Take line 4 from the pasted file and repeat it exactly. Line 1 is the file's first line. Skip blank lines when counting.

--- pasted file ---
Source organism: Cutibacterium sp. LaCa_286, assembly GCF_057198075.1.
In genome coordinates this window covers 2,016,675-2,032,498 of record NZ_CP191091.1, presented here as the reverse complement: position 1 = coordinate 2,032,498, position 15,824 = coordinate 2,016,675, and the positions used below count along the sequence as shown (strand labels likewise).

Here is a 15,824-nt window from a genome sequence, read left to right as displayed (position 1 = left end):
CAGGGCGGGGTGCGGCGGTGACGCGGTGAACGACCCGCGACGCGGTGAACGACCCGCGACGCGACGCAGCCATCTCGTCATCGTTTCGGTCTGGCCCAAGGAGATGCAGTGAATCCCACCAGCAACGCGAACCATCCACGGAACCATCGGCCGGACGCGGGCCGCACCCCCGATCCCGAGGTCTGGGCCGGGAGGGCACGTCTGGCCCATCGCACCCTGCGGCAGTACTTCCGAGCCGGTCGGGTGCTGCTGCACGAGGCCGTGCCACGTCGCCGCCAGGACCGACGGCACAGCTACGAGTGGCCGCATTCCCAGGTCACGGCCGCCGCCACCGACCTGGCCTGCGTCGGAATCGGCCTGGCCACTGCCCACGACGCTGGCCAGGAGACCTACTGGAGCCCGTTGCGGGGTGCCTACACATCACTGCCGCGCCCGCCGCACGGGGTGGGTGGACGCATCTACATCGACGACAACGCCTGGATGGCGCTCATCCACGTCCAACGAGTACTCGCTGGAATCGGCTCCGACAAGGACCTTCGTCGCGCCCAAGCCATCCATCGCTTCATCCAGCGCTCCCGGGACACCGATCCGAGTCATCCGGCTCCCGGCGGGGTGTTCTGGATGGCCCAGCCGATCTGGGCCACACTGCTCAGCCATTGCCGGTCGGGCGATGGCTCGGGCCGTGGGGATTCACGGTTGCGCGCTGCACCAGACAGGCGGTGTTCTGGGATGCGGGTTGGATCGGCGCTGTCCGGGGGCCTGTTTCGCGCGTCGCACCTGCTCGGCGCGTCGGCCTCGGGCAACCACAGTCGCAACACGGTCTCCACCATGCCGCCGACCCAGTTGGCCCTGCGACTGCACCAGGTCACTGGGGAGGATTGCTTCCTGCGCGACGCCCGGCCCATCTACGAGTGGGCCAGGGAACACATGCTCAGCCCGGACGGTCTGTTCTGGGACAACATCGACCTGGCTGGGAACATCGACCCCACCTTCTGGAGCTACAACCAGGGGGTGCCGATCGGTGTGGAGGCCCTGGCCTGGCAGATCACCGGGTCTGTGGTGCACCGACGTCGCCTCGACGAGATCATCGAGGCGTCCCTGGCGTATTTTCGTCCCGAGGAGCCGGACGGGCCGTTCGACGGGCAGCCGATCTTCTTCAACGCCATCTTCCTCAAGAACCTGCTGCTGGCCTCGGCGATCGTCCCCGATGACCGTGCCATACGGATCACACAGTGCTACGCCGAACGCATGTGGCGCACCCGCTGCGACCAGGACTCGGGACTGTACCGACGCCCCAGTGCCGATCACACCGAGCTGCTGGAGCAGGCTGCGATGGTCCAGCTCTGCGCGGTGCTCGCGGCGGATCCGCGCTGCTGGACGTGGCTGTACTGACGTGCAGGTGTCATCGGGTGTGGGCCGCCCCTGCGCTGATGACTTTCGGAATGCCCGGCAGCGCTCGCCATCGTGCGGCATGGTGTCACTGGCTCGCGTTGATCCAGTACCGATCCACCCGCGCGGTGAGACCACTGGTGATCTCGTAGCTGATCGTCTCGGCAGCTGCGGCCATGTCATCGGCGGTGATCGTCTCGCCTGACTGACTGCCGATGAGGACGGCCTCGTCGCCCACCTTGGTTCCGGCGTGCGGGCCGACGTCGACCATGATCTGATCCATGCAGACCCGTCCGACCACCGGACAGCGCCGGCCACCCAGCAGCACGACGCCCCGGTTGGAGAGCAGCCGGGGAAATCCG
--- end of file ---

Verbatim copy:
CAGGGCGGGGTGCGGCGGTGACGCGGTGAACGACCCGCGACGCGGTGAACGACCCGCGACGCGACGCAGCCATCTCGTCATCGTTTCGGTCTGGCCCAAGGAGATGCAGTGAATCCCACCAGCAACGCGAACCATCCACGGAACCATCGGCCGGACGCGGGCCGCACCCCCGATCCCGAGGTCTGGGCCGGGAGGGCACGTCTGGCCCATCGCACCCTGCGGCAGTACTTCCGAGCCGGTCGGGTGCTGCTGCACGAGGCCGTGCCACGTCGCCGCCAGGACCGACGGCACAGCTACGAGTGGCCGCATTCCCAGGTCACGGCCGCCGCCACCGACCTGGCCTGCGTCGGAATCGGCCTGGCCACTGCCCACGACGCTGGCCAGGAGACCTACTGGAGCCCGTTGCGGGGTGCCTACACATCACTGCCGCGCCCGCCGCACGGGGTGGGTGGACGCATCTACATCGACGACAACGCCTGGATGGCGCTCATCCACGTCCAACGAGTACTCGCTGGAATCGGCTCCGACAAGGACCTTCGTCGCGCCCAAGCCATCCATCGCTTCATCCAGCGCTCCCGGGACACCGATCCGAGTCATCCGGCTCCCGGCGGGGTGTTCTGGATGGCCCAGCCGATCTGGGCCACACTGCTCAGCCATTGCCGGTCGGGCGATGGCTCGGGCCGTGGGGATTCACGGTTGCGCGCTGCACCAGACAGGCGGTGTTCTGGGATGCGGGTTGGATCGGCGCTGTCCGGGGGCCTGTTTCGCGCGTCGCACCTGCTCGGCGCGTCGGCCTCGGGCAACCACAGTCGCAACACGGTCTCCACCATGCCGCCGACCCAGTTGGCCCTGCGACTGCACCAGGTCACTGGGGAGGATTGCTTCCTGCGCGACGCCCGGCCCATCTACGAGTGGGCCAGGGAACACATGCTCAGCCCGGACGGTCTGTTCTGGGACAACATCGACCTGGCTGGGAACATCGACCCCACCTTCTGGAGCTACAACCAGGGGGTGCCGATCGGTGTGGAGGCCCTGGCCTGGCAGATCACCGGGTCTGTGGTGCACCGACGTCGCCTCGACGAGATCATCGAGGCGTCCCTGGCGTATTTTCGTCCCGAGGAGCCGGACGGGCCGTTCGACGGGCAGCCGATCTTCTTCAACGCCATCTTCCTCAAGAACCTGCTGCTGGCCTCGGCGATCGTCCCCGATGACCGTGCCATACGGATCACACAGTGCTACGCCGAACGCATGTGGCGCACCCGCTGCGACCAGGACTCGGGACTGTACCGACGCCCCAGTGCCGATCACACCGAGCTGCTGGAGCAGGCTGCGATGGTCCAGCTCTGCGCGGTGCTCGCGGCGGATCCGCGCTGCTGGACGTGGCTGTACTGACGTGCAGGTGTCATCGGGTGTGGGCCGCCCCTGCGCTGATGACTTTCGGAATGCCCGGCAGCGCTCGCCATCGTGCGGCATGGTGTCACTGGCTCGCGTTGATCCAGTACCGATCCACCCGCGCGGTGAGACCACTGGTGATCTCGTAGCTGATCGTCTCGGCAGCTGCGGCCATGTCATCGGCGGTGATCGTCTCGCCTGACTGACTGCCGATGAGGACGGCCTCGTCGCCCACCTTGGTTCCGGCGTGCGGGCCGACGTCGACCATGATCTGATCCATGCAGACCCGTCCGACCACCGGACAGCGCCGGCCACCCAGCAGCACGACGCCCCGGTTGGAGAGCAGCCGGGGAAATCCG